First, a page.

Former CFL quarterback hired Friday as new running backs coach for Winnipeg
After nine seasons in the Canadian Football League, former Del Norte High School star quarterback Buck Pierce announced his retirement this week.
Just three days later, Pierce was named running backs coach for the CFL’s Winnipeg Blue Bombers in a news conference Friday.
“I am extremely excited about it,” Pierce said in a telephone interview with the Triplicate after the news conference. “It had always been in the back of my mind and I was hoping that I would get the opportunity when I stepped away from football to make the transition to coaching.”
“I had multiple offers throughout the CFL to coach,” Pierce said. “The opportunity came up here in Winnipeg, where I have a home, and it has worked out great. I am excited about starting my new career.”
Pierce has called Winnipeg home for four years, and it’s where he met his fiancee.
He knows the Bombers organization well after playing for 3½ years in Winnipeg, as recently as last September before finishing his playing career with a return to the British Columbia Lions.
“I am familiar with the surroundings,” Pierce said. “It is very important to me that I have the right people around me to help me learn and grow as a coach. What our general manager, Kyle Walters, has established here is a group of guys that are extremely knowledgeable, hardworking. It is an environment that is going to be conducive to me learning and helping the players get to where they want to get.”
“Buck has been through the trenches as a quarterback in this league. He has great experience and will be a valued asset to our coaching staff,” said Winnipeg’s rookie head coach, Mike O’Shea, at the news conference Friday. “He will be able to relate to our players very well, and the ability to add a former CFL quarterback to our staff was important to us. He will be a great teacher to our running backs and a strength to our offensive staff.”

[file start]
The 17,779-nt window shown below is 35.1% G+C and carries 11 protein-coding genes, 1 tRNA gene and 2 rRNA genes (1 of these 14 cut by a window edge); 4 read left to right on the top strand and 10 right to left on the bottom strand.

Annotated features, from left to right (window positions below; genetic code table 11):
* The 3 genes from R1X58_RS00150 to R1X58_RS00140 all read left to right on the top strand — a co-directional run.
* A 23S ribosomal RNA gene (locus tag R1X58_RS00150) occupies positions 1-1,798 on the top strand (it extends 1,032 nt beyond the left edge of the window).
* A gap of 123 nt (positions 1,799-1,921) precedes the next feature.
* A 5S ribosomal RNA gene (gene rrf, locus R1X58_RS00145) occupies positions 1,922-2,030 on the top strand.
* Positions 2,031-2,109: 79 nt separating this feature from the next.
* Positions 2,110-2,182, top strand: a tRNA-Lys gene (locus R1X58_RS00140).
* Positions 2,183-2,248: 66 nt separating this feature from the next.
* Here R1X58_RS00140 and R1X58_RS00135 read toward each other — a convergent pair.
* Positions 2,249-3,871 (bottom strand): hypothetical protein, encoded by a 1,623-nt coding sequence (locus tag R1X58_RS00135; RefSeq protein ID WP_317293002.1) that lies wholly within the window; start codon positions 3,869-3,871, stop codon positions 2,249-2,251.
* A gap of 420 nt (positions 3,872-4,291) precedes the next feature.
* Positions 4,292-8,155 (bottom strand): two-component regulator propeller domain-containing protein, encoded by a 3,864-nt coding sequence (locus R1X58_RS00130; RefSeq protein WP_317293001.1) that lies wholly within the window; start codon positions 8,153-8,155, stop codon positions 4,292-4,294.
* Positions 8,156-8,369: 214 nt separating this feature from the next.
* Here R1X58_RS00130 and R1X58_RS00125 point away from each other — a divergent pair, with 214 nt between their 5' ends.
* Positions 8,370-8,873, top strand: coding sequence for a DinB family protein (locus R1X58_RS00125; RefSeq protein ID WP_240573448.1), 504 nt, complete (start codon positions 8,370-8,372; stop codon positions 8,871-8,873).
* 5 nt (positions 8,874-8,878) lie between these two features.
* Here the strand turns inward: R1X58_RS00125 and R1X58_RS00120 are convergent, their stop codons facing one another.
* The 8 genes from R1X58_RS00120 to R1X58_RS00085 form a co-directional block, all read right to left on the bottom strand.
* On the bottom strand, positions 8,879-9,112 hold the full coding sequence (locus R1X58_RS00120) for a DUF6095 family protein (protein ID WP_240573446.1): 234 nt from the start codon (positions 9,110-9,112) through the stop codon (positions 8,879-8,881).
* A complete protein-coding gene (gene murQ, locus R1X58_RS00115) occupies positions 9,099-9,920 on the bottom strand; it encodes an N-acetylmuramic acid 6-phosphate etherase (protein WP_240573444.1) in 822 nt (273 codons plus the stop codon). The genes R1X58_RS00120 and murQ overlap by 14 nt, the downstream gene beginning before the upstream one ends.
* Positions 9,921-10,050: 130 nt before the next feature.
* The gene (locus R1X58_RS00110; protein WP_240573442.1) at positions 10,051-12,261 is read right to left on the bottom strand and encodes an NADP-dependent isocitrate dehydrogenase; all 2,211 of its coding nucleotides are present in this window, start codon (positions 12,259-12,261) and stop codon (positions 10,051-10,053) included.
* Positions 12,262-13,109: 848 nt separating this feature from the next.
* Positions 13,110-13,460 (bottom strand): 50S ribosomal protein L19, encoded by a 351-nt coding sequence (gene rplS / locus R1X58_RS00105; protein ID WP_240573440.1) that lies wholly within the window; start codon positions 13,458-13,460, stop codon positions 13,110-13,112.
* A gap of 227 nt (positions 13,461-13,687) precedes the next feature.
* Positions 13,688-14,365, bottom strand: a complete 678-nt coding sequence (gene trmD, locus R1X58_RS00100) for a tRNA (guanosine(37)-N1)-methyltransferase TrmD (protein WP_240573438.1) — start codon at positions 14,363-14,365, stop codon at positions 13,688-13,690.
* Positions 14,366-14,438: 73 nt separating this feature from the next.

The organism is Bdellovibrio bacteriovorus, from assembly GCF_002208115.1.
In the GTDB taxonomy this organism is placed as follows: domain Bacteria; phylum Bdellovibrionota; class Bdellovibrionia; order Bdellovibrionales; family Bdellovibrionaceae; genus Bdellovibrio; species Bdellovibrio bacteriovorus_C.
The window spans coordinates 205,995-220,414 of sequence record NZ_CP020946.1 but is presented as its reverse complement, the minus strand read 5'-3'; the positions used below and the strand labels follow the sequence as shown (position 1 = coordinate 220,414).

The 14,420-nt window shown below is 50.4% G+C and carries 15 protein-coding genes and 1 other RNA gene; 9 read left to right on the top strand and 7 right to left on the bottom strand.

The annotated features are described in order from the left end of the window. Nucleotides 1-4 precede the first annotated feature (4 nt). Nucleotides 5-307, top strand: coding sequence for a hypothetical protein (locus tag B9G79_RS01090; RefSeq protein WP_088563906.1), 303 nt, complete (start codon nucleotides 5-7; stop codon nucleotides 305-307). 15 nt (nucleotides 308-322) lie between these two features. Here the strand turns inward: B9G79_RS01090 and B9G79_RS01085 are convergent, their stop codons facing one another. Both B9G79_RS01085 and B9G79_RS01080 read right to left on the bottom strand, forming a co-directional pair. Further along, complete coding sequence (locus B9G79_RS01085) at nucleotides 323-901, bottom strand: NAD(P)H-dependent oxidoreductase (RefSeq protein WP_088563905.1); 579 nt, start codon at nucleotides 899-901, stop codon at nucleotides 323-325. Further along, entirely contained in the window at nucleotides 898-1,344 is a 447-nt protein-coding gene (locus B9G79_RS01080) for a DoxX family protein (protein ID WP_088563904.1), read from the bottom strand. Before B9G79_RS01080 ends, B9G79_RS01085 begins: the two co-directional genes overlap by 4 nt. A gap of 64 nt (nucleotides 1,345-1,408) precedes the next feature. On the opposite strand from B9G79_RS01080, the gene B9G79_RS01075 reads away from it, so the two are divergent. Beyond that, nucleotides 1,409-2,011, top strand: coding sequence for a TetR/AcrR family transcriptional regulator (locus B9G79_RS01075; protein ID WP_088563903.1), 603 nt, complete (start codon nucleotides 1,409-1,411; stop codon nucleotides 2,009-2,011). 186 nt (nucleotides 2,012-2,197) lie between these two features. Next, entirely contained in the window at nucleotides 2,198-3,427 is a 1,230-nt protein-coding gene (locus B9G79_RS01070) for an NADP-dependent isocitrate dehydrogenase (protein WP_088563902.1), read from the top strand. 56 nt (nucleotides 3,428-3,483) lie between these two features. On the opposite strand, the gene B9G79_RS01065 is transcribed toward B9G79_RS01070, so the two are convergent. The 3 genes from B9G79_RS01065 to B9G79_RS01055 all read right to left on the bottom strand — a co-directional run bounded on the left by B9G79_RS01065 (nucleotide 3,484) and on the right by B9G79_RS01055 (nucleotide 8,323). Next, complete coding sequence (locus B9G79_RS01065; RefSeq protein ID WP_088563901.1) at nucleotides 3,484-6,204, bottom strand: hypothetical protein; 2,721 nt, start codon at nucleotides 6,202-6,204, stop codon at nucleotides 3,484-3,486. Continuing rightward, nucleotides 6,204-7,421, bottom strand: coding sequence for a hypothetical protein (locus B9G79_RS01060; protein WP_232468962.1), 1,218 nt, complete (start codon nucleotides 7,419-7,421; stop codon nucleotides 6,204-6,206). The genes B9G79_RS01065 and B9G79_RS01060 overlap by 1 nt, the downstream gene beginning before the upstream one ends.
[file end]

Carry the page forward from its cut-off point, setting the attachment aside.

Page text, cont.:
Pierce is looking forward to using the lessons learned throughout his playing career to mentor a new crop of young players.
“I have seen pretty much every situation imaginable,” Pierce said. “I’ve been through adversity, I have won a lot of games and I know what it takes to win, be successful and have a good career. Another part of my job is to provide the players the best opportunity to succeed. To give them the tools that it takes to make this team and to have a good career. I want to be able to send them out on the field with the best opportunity possible to succeed.”
The 32-year-old signal caller played in 130 CFL games. Pierce finished with a career completion percentage of 64.2 percent, completing 1,200 of his 1,869 passes for 15,289 yards and 76 touchdowns while throwing 63 interceptions.
Pierce’s legacy goes far beyond his statistics, however. Over the years, Pierce has ingratiate himself to teammates and fans alike with his unselfish and hard-nosed style of play.
“It was that all or nothing style of play that really enamored Pierce to his coaches and teammates,” wrote Russ Hobson of Global News Canada.
It was the only way he knew how to play.